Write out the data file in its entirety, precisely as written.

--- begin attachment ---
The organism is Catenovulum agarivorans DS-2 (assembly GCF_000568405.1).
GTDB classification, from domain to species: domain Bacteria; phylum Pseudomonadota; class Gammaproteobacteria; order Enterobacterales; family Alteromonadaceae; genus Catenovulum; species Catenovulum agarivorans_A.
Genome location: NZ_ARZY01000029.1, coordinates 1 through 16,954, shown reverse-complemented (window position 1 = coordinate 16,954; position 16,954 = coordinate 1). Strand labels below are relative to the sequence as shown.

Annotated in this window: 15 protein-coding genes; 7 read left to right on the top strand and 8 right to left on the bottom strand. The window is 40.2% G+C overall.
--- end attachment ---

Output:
The organism is Catenovulum agarivorans DS-2 (assembly GCF_000568405.1).
GTDB classification, from domain to species: domain Bacteria; phylum Pseudomonadota; class Gammaproteobacteria; order Enterobacterales; family Alteromonadaceae; genus Catenovulum; species Catenovulum agarivorans_A.
Genome location: NZ_ARZY01000029.1, coordinates 1 through 16,954, shown reverse-complemented (window position 1 = coordinate 16,954; position 16,954 = coordinate 1). Strand labels below are relative to the sequence as shown.

Annotated in this window: 15 protein-coding genes; 7 read left to right on the top strand and 8 right to left on the bottom strand. The window is 40.2% G+C overall.